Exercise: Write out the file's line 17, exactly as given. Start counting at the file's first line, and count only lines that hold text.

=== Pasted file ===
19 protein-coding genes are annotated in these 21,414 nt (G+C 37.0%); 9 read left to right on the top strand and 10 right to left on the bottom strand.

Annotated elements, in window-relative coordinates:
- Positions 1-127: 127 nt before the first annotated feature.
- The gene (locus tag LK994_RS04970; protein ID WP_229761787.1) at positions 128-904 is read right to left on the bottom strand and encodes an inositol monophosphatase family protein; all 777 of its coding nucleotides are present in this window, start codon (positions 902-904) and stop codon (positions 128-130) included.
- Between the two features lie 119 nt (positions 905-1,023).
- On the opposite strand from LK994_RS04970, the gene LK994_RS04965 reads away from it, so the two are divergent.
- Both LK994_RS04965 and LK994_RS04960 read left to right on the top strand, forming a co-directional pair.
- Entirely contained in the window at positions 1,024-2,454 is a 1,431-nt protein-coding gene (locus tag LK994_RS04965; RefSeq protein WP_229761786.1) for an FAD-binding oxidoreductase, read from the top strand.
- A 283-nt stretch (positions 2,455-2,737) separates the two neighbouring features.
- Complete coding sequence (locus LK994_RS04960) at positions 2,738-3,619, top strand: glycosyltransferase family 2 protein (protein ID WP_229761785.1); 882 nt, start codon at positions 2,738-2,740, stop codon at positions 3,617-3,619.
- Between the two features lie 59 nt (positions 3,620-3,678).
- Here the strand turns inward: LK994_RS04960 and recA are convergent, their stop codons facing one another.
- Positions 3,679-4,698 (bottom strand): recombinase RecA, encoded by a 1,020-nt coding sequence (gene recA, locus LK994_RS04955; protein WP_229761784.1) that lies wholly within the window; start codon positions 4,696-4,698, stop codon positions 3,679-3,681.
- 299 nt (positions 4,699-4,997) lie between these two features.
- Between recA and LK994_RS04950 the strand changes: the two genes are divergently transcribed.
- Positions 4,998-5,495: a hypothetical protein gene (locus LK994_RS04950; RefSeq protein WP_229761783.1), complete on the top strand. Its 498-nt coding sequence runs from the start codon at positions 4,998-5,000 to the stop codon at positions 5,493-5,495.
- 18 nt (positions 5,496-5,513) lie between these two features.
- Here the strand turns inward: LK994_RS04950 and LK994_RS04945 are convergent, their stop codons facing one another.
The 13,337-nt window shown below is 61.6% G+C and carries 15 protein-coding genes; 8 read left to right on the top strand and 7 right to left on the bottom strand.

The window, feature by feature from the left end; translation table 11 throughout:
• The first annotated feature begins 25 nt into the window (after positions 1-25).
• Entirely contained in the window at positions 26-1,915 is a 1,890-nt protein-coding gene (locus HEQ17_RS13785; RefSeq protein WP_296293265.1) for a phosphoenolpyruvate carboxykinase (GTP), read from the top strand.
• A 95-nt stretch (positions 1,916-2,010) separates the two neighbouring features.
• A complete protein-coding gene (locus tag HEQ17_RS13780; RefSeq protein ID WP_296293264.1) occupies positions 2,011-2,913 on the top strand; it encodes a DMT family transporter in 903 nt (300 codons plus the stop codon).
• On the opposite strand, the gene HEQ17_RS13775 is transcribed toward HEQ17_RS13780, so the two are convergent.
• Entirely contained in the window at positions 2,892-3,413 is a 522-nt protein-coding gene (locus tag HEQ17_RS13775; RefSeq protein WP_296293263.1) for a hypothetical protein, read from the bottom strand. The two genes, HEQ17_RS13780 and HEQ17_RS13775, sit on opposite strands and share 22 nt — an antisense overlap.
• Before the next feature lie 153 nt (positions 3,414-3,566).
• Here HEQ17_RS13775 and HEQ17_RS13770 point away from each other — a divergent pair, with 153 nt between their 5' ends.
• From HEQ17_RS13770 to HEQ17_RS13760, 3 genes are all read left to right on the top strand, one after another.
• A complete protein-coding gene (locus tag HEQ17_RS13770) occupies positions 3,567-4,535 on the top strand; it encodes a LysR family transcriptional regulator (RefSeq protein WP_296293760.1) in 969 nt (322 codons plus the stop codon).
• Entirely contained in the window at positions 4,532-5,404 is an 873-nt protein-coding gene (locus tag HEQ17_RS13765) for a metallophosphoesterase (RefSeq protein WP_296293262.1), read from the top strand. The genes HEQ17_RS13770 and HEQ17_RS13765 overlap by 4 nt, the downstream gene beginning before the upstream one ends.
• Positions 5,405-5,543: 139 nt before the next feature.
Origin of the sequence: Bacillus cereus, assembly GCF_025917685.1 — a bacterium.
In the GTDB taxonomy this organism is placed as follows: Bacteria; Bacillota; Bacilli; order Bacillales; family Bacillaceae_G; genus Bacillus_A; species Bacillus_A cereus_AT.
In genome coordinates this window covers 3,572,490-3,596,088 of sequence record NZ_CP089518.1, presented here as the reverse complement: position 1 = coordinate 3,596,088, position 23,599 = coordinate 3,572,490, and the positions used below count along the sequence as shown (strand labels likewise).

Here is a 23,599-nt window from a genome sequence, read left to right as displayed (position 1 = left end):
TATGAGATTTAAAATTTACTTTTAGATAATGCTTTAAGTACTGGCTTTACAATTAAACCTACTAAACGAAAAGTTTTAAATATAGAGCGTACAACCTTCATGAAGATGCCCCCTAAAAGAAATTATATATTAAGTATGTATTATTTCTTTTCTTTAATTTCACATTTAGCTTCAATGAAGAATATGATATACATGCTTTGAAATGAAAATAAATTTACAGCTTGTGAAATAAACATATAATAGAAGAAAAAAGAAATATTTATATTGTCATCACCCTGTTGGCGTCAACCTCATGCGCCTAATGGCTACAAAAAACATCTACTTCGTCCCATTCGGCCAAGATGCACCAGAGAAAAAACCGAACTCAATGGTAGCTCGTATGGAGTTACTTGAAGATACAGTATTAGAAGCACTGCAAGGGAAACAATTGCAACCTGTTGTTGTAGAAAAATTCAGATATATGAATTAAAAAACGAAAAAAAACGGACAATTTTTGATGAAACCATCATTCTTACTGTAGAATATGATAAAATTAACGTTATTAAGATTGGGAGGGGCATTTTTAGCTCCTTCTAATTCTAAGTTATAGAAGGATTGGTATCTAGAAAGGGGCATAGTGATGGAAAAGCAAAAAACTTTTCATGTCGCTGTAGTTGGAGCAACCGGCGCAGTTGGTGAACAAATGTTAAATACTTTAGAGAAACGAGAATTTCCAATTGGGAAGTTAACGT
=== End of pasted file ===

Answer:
- 18 nt (positions 5,496-5,513) lie between these two features.